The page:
News Archive 

IP Genesis reports successful launch of the Genboree Early Access Program


HOUSTON, TX (January 26th, 2009)

Upon acquisition of commercial licenses to Genboree and Pash software from Baylor College of Medicine, IP Genesis launched the Genboree Early Access Program in April 2008. The program aims to provide Genboree Hosting services to a small number of early clients who employ advanced genomic technologies such as massively parallel sequencing. Since the launch of the program, research projects conducted at three research institutions have been successfully completed.

The program has identified a growing need for semi-automated analysis of sequences generated by massively parallel sequencing. Favorable feedback received from current users indicates possible enrollment of additional program participants before the full launch of Genboree Hosting Services, which is anticipated to occur in the third quarter of 2009.

IP Genesis is a bioinformatics company formed for the purpose of enhancing discovery processes in life sciences. For more information about IP Genesis, Inc., visit their Web site at www.ipgenesis.com.

Contact: Mr. Matko Vladimir (713) 589 5463 mvladimir@ipgenesis.com



Baylor College of Medicine licenses CSA(TM) technology for comparative assembly of DNA sequences from IP Genesis, Inc.

 

HOUSTON, TX (July 8th, 2002)

Baylor College of Medicine acquired a non-exclusive license to IP Genesis, Inc.'s Comparative Sequence Assembly (CSA(TM) ) technology. CSA technology helps decipher the function of the human genome by determining sequences that are conserved across species and thus stand out in the midst of the vast majority of highly variable "junk" DNA. US Patent 6,001,562 covers the core CSA technology, including the fragment assembly of one nucleic acid by using sequence of a second, already assembled DNA sequence to guide the comparative assembly process. The Patent covers both the standard dideoxy method used in shotgun sequencing as well as hybridization-based methods employed by biochips.

"It is a great pleasure to welcome Baylor College of Medicine, a leader in molecular genetics, into our CSA program", said Dr. James Vlazny, Chief Licensing Officer for the CSA technology. "Comparative analyses through CSA have the potential to significantly speed up the deciphering of the human genome through comparative analyses against other mammalian genomes that are at different stages of sequence assembly, as well as speed up the assembly of the newly sequenced genomes."

Modern genome-scale "shotgun" DNA sequencing strategy involves two steps: first, determination of short randomly selected fragments of the DNA sequence; second, assembly of the fragments into contiguous sequence. The domino-like assembly is guided by overlaps of sequenced fragments. CSA technology reduces the amount of sequencing necessary for the assembly by utilizing the already assembled sequences of related organisms as a template to guide the assembly process. It is estimated that humans share about 90% of genes with other mammals, indicating a large potential of CSA to reduce the cost and increase the speed of sequencing. By comparing the genomes of different organisms, scientists can identify genome regions that play a pivotal role in the production of proteins, as well as the corresponding regulatory regions, which also tend to be conserved even across distantly related species.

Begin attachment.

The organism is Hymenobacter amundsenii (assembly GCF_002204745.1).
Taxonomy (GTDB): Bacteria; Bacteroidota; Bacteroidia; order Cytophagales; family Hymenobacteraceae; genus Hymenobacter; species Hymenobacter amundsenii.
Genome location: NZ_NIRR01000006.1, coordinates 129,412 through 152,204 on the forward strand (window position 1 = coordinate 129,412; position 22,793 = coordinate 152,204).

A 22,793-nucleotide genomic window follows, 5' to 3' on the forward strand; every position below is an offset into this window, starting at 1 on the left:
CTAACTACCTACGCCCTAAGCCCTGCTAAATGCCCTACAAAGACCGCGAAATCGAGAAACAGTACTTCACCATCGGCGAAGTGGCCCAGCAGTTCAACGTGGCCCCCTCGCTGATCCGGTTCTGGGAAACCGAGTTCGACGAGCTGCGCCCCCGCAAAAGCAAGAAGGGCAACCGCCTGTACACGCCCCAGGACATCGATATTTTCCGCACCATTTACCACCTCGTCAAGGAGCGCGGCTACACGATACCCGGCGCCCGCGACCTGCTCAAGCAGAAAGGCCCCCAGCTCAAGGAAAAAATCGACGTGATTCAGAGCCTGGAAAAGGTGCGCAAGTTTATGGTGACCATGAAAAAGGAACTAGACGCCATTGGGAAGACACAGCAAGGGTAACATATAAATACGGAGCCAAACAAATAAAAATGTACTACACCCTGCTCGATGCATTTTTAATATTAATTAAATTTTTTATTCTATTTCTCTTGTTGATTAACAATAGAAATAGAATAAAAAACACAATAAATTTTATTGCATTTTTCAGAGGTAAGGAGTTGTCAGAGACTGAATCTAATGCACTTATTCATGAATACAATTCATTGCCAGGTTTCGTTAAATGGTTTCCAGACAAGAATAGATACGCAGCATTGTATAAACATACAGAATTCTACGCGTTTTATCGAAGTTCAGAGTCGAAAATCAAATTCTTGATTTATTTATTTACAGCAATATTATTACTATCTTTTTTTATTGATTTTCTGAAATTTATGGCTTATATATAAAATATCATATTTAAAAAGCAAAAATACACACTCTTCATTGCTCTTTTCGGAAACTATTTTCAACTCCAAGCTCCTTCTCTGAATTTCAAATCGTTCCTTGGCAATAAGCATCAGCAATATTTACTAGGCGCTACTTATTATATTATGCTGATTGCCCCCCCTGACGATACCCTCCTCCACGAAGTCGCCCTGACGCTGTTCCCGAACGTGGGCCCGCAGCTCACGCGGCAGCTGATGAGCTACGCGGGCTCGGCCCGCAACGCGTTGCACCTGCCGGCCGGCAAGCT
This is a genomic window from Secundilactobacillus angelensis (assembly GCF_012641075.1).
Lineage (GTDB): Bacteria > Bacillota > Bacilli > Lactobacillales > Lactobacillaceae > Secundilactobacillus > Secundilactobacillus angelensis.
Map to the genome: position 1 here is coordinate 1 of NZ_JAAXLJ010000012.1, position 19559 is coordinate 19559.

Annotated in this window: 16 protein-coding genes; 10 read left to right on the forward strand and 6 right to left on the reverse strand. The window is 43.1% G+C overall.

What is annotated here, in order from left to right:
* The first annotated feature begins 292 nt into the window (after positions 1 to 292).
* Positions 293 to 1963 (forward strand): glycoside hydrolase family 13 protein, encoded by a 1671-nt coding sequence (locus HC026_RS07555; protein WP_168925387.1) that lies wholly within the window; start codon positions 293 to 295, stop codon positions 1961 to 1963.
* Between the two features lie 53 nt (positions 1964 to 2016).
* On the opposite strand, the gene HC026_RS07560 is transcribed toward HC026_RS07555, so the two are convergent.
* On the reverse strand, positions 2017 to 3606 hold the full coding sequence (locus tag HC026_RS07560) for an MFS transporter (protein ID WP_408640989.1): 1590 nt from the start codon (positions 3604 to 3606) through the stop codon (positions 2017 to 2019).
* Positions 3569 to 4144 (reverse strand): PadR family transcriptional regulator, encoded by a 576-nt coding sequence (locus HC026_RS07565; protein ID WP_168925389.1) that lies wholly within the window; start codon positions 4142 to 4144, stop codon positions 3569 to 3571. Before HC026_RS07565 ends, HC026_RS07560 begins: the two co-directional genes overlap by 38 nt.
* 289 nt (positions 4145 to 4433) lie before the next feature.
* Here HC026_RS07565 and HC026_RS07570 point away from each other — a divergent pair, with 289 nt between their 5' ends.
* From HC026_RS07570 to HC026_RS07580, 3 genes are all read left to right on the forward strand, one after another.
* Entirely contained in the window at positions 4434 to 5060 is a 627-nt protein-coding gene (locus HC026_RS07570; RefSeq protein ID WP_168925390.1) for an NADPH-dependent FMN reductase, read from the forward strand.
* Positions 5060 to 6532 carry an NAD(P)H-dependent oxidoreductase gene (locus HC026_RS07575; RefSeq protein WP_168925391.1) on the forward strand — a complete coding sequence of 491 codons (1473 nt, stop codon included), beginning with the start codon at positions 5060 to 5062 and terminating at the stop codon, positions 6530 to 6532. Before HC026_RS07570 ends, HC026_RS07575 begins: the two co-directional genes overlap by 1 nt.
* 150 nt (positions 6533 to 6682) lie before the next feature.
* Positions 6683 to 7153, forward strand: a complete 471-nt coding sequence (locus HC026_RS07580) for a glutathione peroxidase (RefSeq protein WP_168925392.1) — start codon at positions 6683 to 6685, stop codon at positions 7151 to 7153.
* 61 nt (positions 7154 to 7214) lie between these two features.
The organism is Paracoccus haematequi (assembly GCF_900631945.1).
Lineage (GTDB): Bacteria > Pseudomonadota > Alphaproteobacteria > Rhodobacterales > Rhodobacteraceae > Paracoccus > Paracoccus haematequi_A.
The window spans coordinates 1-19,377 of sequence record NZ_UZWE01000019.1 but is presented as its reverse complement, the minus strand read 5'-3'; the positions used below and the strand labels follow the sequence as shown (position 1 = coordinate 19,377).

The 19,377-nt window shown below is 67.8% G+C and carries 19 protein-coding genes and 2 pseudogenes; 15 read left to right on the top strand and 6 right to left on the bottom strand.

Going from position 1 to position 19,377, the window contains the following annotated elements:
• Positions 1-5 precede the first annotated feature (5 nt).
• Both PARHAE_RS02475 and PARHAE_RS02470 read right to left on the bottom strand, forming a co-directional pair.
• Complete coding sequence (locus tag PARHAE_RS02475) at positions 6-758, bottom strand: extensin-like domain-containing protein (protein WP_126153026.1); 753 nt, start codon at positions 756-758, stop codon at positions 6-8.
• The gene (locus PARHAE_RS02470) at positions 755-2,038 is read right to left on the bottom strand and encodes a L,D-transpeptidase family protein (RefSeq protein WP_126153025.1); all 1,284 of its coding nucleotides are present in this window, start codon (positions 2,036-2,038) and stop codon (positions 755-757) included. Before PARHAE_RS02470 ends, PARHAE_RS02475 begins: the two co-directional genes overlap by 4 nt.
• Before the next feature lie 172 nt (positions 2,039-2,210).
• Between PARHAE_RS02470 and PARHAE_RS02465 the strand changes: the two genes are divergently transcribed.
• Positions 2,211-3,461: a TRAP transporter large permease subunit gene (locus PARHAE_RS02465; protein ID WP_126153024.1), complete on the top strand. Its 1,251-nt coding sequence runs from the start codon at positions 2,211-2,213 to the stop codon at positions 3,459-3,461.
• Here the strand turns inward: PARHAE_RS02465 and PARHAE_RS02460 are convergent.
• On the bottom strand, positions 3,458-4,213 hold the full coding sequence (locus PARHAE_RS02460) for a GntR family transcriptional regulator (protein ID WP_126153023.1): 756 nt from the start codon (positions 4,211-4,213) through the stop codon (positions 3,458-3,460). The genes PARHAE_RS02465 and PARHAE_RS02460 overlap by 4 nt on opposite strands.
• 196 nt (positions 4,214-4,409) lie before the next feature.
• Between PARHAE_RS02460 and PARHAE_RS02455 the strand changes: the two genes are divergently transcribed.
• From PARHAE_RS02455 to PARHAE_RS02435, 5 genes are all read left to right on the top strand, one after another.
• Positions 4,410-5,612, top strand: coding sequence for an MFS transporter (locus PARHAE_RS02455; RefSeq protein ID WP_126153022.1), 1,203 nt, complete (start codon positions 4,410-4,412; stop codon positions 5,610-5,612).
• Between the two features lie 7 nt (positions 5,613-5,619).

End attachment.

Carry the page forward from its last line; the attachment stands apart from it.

IP Genesis is a bioinformatics company formed for the purpose of enhancing discovery processes in life sciences. For more information about IP Genesis, Inc., visit their Web site at www.ipgenesis.com.

Additional contacts:

Dr. James Vlazny (847) 724 0265 or send E-mail message to csa@ipgenesis.com at IP Genesis.

 

Argonne licenses DNA sequence analysis technology to IP Genesis

 

ARGONNE, Ill (January 28, 2002)

Comparative Sequence Assembly, a new technology for comparative DNA sequencing and analysis developed at the U.S. Department of Energy's Argonne National Laboratory, has been licensed exclusively to IP Genesis, Inc., a company based in Houston, Texas. IP Genesis expects to launch a CSA(TM) sublicensing program this year, with an aim to enable deciphering of genomic information through large-scale application of the technology.

"The newly available human genomic sequence has been often referred to as the 'Book of Life.' In order to understand the meaning of this 'Book,' however, we first need to understand the language in which it is written." explains Dr. Aleksandar Milosavljevic, former Argonne scientist who developed the sequencing technology. Milosavljevic, who founded IP Genesis, added, "An essential step in the learning of any new language is the reading of related texts. This is where Comparative Sequence Assembly fits in. The CSA technology enables the deciphering of the human genome through comparative analysis against the genomes of other primates, mouse, rat, and other organisms.

The patented technology includes a combined step of fragment assembly of one nucleic acid and sequence comparison against a second, already assembled, DNA sequence. The information gleaned through CSA technology enables discovery of basic molecular mechanisms of disease and the discovery of drug targets and novel therapies.

IP Genesis is a new bioinformatics and genomics company. For more information about IP Genesis, Inc., visit their Web site at www.ipgenesis.com.

With more than 200 different programs in basic and applied research, Argonne is one of the nation's largest federally funded scientific laboratories. The University of Chicago operates Argonne for the U.S. Department of Energy.